Avennia 2012 Boushey Vineyard Arnaut Syrah, Yakima Valley, $50: Chris Peterson went from Walla Walla Community College to learning from DeLille’s Chris Upchurch, and he puts that education to delicious use with one of the Northwest’s top sources for Syrah. Hints of blueberry milkshake, licorice, smoked meat and lavender turn into silky and supple flavors of Marionberry, purple plum and chalkboard dust. (14.8% alc.)

Brian Carter Cellars 2009 Tuttorosso, Yakima Valley, $34: Master blender Brian Carter pays homage to Super Tuscan style wines with the blend whose name means “All Red.” It’s a fascinating wine with aromas of red cherry, allspice, mocha and a bit of toast, followed by flavors of bright, approachable flavors of red plum, ripe raspberry, white chocolate and a twist of black pepper. Perfect with lasagna or grilled meats. (14.2% alc.)

Bunnell Family Cellar 2008 Lia, Columbia Valley, $36: Ron Bunnell is an expert in Washington red Rhône wines, and this Mourvèdre-based blend also includes Grenache, Counoise and Syrah further makes the case that you should be drinking more of his wines. Luscious aromas of blackberry pie and a bowl of freshly picked Montana huckleberries lead to rich flavors of Saskatoon berry, Rainier cherry and pomegranate. Bright acidity lifts all the fruit until it jitterbugs across the palate. (14.5% alc.)

Bunnell Family Cellar 2009 alx, Columbia Valley, $42: Ron Bunnell named this superb Syrah after his son, Alex, and it is off to a great start in its inaugural vintage. He used grapes from the Yakima Valley and Wahluke Slope – two regions that grow distinctively different examples of Syrah. Spicy aromas of bacon fat, clove and ripe Marionberry lead to bold, sexy flavors of ripe dark fruit, sensual spices and lusciousness. It’s all backed with impressive acidity and mild tannins. (14.7% alc.)

Cascade Cliffs 2012 Reserve Estate Barbera, Columbia Valley, $80: Bob Lorkowski is the owner and winemaker for this small winery atop basalt cliffs in the Columbia Gorge, and he crafts some of the most beautiful red wines using varieties that are firmly out of the mainstream. This Barbera shows off alluring aromas of ripe purple plum, vanilla and spice, followed by rich, luscious flavors of plum jam, blackberry pie and caramel ice cream. (16.2% alc.)

Chateau Ste. Michelle 2011 Cold Creek Vineyard Merlot, Columbia Valley, $28: Head winemaker Bob Bertheau and red winemaker Ray McKee love this old estate vineyard, first planted in the 1970s and expanded to more than 700 acres since. Lovely floral scents make way for delectable dark berry, cherry and tobacco spice building intensely on the palate and finishing long. It’s dense, pure and marvelously structured with impressive depth. (14.5% alc.)

Chateau Ste. Michelle 2011 Canoe Ridge Estate Merlot, Horse Heaven Hills, $28: This estate vineyard in the southern Horse Heaven Hills was planted in the early 1990s and has become the backbone for so many of red winemaker Ray McKee’s wines. Expressive earthy, spicy aromas rise from the glass. Wild berry, blueberry and candy apple notes meld with baking spices and tinges of toasty oak richly filling the palate. It finishes elegantly with a pretty touch of cinnamon. (14.5% alc.)

Cinder Wines 2012 Tempranillo, Snake River Valley, $29: Idaho native Melanie Krause brought her winemaking prowess home from a stint in Washington and now is leading the charge in the Gem State. She’s out to prove that Spanish reds can achieve greatness in the Snake River Valley, and this is a prime example. It offers aromas and flavors of red plum, blueberry, alder-smoked bacon and black pepper. Rich yet approachable tannins back up all the luscious fruit. (13.5% alc.)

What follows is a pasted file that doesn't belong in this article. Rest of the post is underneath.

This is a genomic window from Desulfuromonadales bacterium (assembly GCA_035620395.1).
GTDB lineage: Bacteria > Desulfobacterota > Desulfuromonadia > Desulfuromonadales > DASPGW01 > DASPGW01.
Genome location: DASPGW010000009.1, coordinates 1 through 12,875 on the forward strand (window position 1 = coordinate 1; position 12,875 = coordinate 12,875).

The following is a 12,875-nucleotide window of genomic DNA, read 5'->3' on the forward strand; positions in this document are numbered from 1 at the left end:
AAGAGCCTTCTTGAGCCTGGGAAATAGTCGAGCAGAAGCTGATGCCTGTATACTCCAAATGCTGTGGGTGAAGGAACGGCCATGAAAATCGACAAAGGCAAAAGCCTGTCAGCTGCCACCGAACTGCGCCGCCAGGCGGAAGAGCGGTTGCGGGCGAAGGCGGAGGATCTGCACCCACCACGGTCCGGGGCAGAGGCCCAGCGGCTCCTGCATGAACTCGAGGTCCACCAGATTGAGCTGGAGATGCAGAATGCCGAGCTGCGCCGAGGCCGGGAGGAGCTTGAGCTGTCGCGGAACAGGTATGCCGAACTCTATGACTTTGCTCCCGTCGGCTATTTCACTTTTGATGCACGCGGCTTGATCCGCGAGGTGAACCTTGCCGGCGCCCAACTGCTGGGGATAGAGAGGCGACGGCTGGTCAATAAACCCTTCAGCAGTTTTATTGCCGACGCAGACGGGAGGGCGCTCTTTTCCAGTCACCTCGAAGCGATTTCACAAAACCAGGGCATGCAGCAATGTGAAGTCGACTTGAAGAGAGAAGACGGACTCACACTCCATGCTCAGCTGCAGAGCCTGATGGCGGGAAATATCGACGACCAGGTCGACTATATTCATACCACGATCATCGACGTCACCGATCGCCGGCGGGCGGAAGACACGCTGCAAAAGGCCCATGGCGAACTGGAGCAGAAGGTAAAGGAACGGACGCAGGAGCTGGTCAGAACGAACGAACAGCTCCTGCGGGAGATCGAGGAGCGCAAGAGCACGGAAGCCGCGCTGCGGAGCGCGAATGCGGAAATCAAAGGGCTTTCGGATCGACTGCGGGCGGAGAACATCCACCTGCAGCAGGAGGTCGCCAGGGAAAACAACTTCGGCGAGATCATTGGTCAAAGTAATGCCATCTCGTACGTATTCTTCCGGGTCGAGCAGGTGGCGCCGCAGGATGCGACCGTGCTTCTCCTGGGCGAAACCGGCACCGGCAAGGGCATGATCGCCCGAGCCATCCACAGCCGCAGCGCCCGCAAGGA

Claar Cellars 2010 White Bluffs Syrah, Columbia Valley, $22: The Claar family farms its prized vineyards atop the White Bluffs overlooking the tranquil Columbia River. This delicious example of Washington Syrah opens with aromas of bacon fat, ripe dark fruit and black licorice. Flavors of cola, black fruit and crushed herbs are backed with firm tannins. Enjoy this with duck breast topped with cherry reduction sauce. (14.5% alc.)

Clearwater Canyon Cellars 2012 Renaissance Red, Idaho/Washington, $23: Winemaker Coco Umiker is making a case for great red wines from Idaho at her Lewiston winery. This Cab Franc-leading blend uses 60% grapes from Idaho and 40% from Washington. And it’s 100% fantastic, opening with aromas of dark chocolate, black currant and a hint of crushed herbs. On the palate, bright acidity lifts flavors of ripe Bing cherry, dark plum and blackberry Hostess pie. Mild tannins give this youthful approachability. (13.3% alc.)

Clearwater Canyon Cellars 2012 Carménère, Washington, $28: This wine from an Idaho producer using top grapes from Washington’s Horse Heaven Hills earned a gold at the Idaho Wine Competition and repeated the feat at the Great Northwest Invite. Aromas of red currant, ripe strawberry, Bing cherry and white pepper, give way to flavors of Rainier cherry, creamy chocolate, black pepper and olive. Impressive acidity and mild tannins give this harmonious balance. (14.4% alc.)

Colene Clemens Vineyards 2011 Margo Pinot Noir, Chehalem Mountains, $35: Fruit taken just before Halloween during this vintage is beginning to develop beautifully and worthy of it being the namesake of the family’s great granddaughter. Plum, pomegranate and boysenberry aromas show very little signs of oak, and that purple fruit profile plies its way onto the palate. Juicy acidity and a hint of anise make this a delicious foil for duck breast. (13.2% alc.)